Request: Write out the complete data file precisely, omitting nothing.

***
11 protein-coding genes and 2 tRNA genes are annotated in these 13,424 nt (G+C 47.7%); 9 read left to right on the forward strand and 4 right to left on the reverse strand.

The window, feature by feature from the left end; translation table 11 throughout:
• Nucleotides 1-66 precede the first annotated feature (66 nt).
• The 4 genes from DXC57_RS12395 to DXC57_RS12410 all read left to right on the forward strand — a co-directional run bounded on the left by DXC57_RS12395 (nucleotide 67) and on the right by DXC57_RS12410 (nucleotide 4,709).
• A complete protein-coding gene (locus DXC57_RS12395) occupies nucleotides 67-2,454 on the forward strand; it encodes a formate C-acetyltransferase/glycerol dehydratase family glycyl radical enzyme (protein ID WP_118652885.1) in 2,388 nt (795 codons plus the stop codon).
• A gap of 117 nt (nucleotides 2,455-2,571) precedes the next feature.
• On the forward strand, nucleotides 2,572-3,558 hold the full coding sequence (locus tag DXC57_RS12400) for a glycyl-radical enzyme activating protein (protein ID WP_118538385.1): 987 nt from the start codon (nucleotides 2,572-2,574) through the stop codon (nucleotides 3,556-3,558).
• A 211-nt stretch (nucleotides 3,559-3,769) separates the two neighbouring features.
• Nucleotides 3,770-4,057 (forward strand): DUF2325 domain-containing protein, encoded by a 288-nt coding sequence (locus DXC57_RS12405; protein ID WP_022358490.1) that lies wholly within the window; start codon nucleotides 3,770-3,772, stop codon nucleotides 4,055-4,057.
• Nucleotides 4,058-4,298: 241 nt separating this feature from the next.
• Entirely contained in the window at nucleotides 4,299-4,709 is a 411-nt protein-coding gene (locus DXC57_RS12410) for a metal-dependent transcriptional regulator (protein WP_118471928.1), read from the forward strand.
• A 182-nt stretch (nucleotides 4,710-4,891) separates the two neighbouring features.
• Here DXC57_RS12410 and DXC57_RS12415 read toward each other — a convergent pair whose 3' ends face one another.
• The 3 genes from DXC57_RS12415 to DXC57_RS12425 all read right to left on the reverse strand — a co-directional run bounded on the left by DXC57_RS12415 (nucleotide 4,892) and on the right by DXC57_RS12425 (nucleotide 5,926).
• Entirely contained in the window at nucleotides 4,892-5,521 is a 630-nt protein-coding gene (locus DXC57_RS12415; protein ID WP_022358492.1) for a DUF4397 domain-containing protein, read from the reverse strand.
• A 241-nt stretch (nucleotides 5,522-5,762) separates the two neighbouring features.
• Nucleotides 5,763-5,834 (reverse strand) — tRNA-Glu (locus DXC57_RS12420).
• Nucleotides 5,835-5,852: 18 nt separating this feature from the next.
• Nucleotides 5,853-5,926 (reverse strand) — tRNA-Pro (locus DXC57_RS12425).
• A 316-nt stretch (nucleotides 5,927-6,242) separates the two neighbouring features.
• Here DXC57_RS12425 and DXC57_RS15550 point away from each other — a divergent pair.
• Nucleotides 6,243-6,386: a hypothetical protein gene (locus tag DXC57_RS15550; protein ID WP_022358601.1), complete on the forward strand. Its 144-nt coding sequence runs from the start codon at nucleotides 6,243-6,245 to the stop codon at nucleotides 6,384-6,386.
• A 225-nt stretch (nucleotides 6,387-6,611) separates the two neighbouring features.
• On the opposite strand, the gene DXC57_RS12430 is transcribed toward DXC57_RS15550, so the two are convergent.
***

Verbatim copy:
11 protein-coding genes and 2 tRNA genes are annotated in these 13,424 nt (G+C 47.7%); 9 read left to right on the forward strand and 4 right to left on the reverse strand.

The window, feature by feature from the left end; translation table 11 throughout:
• Nucleotides 1-66 precede the first annotated feature (66 nt).
• The 4 genes from DXC57_RS12395 to DXC57_RS12410 all read left to right on the forward strand — a co-directional run bounded on the left by DXC57_RS12395 (nucleotide 67) and on the right by DXC57_RS12410 (nucleotide 4,709).
• A complete protein-coding gene (locus DXC57_RS12395) occupies nucleotides 67-2,454 on the forward strand; it encodes a formate C-acetyltransferase/glycerol dehydratase family glycyl radical enzyme (protein ID WP_118652885.1) in 2,388 nt (795 codons plus the stop codon).
• A gap of 117 nt (nucleotides 2,455-2,571) precedes the next feature.
• On the forward strand, nucleotides 2,572-3,558 hold the full coding sequence (locus tag DXC57_RS12400) for a glycyl-radical enzyme activating protein (protein ID WP_118538385.1): 987 nt from the start codon (nucleotides 2,572-2,574) through the stop codon (nucleotides 3,556-3,558).
• A 211-nt stretch (nucleotides 3,559-3,769) separates the two neighbouring features.
• Nucleotides 3,770-4,057 (forward strand): DUF2325 domain-containing protein, encoded by a 288-nt coding sequence (locus DXC57_RS12405; protein ID WP_022358490.1) that lies wholly within the window; start codon nucleotides 3,770-3,772, stop codon nucleotides 4,055-4,057.
• Nucleotides 4,058-4,298: 241 nt separating this feature from the next.
• Entirely contained in the window at nucleotides 4,299-4,709 is a 411-nt protein-coding gene (locus DXC57_RS12410) for a metal-dependent transcriptional regulator (protein WP_118471928.1), read from the forward strand.
• A 182-nt stretch (nucleotides 4,710-4,891) separates the two neighbouring features.
• Here DXC57_RS12410 and DXC57_RS12415 read toward each other — a convergent pair whose 3' ends face one another.
• The 3 genes from DXC57_RS12415 to DXC57_RS12425 all read right to left on the reverse strand — a co-directional run bounded on the left by DXC57_RS12415 (nucleotide 4,892) and on the right by DXC57_RS12425 (nucleotide 5,926).
• Entirely contained in the window at nucleotides 4,892-5,521 is a 630-nt protein-coding gene (locus DXC57_RS12415; protein ID WP_022358492.1) for a DUF4397 domain-containing protein, read from the reverse strand.
• A 241-nt stretch (nucleotides 5,522-5,762) separates the two neighbouring features.
• Nucleotides 5,763-5,834 (reverse strand) — tRNA-Glu (locus DXC57_RS12420).
• Nucleotides 5,835-5,852: 18 nt separating this feature from the next.
• Nucleotides 5,853-5,926 (reverse strand) — tRNA-Pro (locus DXC57_RS12425).
• A 316-nt stretch (nucleotides 5,927-6,242) separates the two neighbouring features.
• Here DXC57_RS12425 and DXC57_RS15550 point away from each other — a divergent pair.
• Nucleotides 6,243-6,386: a hypothetical protein gene (locus tag DXC57_RS15550; protein ID WP_022358601.1), complete on the forward strand. Its 144-nt coding sequence runs from the start codon at nucleotides 6,243-6,245 to the stop codon at nucleotides 6,384-6,386.
• A 225-nt stretch (nucleotides 6,387-6,611) separates the two neighbouring features.
• On the opposite strand, the gene DXC57_RS12430 is transcribed toward DXC57_RS15550, so the two are convergent.